2003 Honda Motorcycles

RR and other motorcycle dreams come true as Honda unveils its 2003 model


After three years of cranking out new model after new model and dramatically revamping its product line, Honda has but one significant new bike for 2003: the all-new CBR600RR. Yet it may well be the company's most important. As with its Accord automobile, Honda banks on the CBR600 for strong sales, halo-building and attracting new riders to the red-wing fold. Even beyond the Gold Wing and the liter-class CBR, the 600 is Honda's bread-and-butter machine.

And for '03, the CBR600 is truly all new and finally (though by the looks of it not reluctantly) aimed at the sharp edge of what is shaping up to be the best and most hotly contested 600 class in history. To succeed, the CBR must vanquish the new Kawasaki ZX-6RR and Yamaha YZF-R6 as well as the excellent (yet unchanged) Suzuki GSX-R600. One look will tell you Honda has finally yanked off the gloves. Dubbed an RR for the first time, the 600 sports a compact, clean-sheet engine with second-generation fuel injection and a 15,000-rpm redline. It's got radical new styling and myriad features that are at least inspired by (if not actually yanked from) Valentino Rossi's all-conquering RC211V MotoGP weapon.

Let's start with the engine. It's 30mm smaller-though it retains the CBR600F4i's 67.0mm x 42.5mm internal dimensions-and revs some 800 rpm higher than the F's mill. It's got lighter pistons than the F4i, double-coil valve springs and a freer-flowing head. Honda hasn't listed horsepower and torque numbers, but it's a cinch the higher rev limit suggests more punch.

To help feed this higher-winding engine, Honda has fitted Dual Stage Fuel Injection, which has two injectors per cylinder. There's one in the normal place downstream of the throttle plate that operates alone below 5500 rpm. Above that speed, a second injector, located above the bellmouth, comes into play, providing the fuel necessary for high-rpm power. A larger, ram-air-fed airbox keeps up with the duties on the front side, while a new, "center-up" exhaust system keeps the flow going downstream and provides more cornering clearance than before, a welcome improvement for track-going CBRs.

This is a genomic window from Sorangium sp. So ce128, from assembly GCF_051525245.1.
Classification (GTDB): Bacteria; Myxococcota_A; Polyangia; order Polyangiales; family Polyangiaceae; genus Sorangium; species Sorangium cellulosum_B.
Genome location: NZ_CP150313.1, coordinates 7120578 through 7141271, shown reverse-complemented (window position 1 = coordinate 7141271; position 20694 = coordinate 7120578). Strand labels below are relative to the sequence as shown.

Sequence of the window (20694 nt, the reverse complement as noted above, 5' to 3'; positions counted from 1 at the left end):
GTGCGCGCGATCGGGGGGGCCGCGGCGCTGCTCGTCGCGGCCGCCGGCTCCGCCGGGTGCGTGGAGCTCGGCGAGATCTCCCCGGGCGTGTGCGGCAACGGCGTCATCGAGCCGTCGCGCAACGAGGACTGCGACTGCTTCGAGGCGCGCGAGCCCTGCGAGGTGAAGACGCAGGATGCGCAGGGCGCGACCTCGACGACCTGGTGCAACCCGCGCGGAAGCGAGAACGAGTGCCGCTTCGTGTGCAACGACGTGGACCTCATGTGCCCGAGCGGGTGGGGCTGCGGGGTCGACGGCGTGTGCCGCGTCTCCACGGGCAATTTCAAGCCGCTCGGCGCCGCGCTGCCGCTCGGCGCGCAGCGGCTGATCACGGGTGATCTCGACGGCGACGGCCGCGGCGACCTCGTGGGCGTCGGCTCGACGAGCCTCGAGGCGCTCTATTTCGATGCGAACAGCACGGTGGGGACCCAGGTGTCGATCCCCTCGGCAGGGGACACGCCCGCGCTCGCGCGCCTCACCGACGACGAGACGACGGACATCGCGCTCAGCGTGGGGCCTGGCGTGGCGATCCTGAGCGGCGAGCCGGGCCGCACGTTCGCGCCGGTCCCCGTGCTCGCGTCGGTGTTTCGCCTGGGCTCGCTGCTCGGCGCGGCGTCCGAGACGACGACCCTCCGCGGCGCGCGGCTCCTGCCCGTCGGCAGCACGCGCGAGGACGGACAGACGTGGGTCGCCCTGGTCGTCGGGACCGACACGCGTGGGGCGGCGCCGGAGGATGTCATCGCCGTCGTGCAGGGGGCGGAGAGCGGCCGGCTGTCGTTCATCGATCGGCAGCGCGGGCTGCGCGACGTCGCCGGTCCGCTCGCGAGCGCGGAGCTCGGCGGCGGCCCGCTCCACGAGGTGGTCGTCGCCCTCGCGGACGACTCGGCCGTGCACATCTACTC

Honda has blessed the RR with a new frame that's all but certain to make it a more competitive tool. Die-cast out of aluminum, the frame is lighter and stiffer than before yet keeps close to the CBRF4i's dimensions. Wheelbase is up 0.2 inches while trail is up 1.0mm. The RR and the F4i share a 24.0-degree steering-head angle and a claimed dry weight of 370 pounds. With the smaller engine and the fuel tank relocated lower than before, the rider is moved a massive 70.0mm forward. (Next stop: handlebars on the front axle.) Actually, for the first time in CBR600 history, the clip-ons are located under the top triple clamp.

Suspension modifications are also part of the deal. The fully adjustable cartridge fork's stanchions grow 2.0mm to 45.0mm, while the rear end is totally new. The fully adjustable shock is held by an RC211V-style swingarm that captures the upper shock mount instead of having the damper bolt directly to the frame. On the whoa side of the ledger, the CBR-RR gets larger, 310.0mm front discs pinched by four-piston calipers.

All of this tasty hardware is wrapped in angular new clothes that pay clear homage to the CBR954RR and Rossi's potent mount. Your choice is a solid yellow or black/red. The price has been set at a lofty $8,599. For value shoppers, the RR will have some intracompany competition: For the first time ever, Honda will offer a second-tier 600-something most other manufacturers have done for some time-by leaving an unchanged CBR600F4i in the lineup at $8,100. Dirk would be happy.


Here's another early release-2004-spec-model from Honda. (You wonder if they're still on Euclidean time over there.) The much-rumored replacement for the Valkyrie is here, using, as expected, the new Gold Wing's 1832cc opposed six-pack and electronic fuel injection. We weren't ready to see the Wing's aluminum-beam frame or the Valkyrie Rune's extremely long (68.9-inch wheelbase) and low (27.2-inch seat height) custom styling. And we just don't know what to say about that trailing-link fork. Whatever floats your root beer, eh? This spells the end of the original Valkyrie (though it's officially listed as an '03) and, no doubt, will spark up another frenzy of CNC design among the aftermarket big brains. Yours in Illusion Blue, Black or Candy Black Cherry.


The circle is closed. Honda's going to give us the smaller-displacement version of the VTX in the original C-model (read: Custom, not Retro) format. Basically the same mechanically as the other VTX1300s introduced this year, the C carries the original VTX's smooth bodywork and dragster look into the "middleweight" cruiser class. Four colors are on the chart: Black, Candy Red, Pearl Orange and Illusion Blue.


What's in a name? Maybe less than meets the vowels when you're considering a 49cc scooter. But who could resist the ruckus? This 181-pound, 10-inch-wheeled funster uses a 49cc, liquid-cooled four-stroke engine breathing through a soda-straw 15mm CV carb to drive an automatic, V-belt transmission. It's so cute you just want to hug it.Other changes in the Honda's lineup for 2003 include new colors for the Interceptor (silver) and the surprisingly long-lived Super Hawk (blue). Plus the Hornet 900-based 919 gets a silvery hue called Smoke to go with the returning Asphalt. What's next? Up In Flames? Burning-Oil Blue?

Finally, as though to prove the rumor mill occasionally spits out a clunker, Honda has done nothing more than spray a fresh coat of Metallic Black paint on the CBR1100XX. That's right, no 1300cc engine, no VTEC, no V-five, no Hayabusa-crushing horsepower. Maybe next year.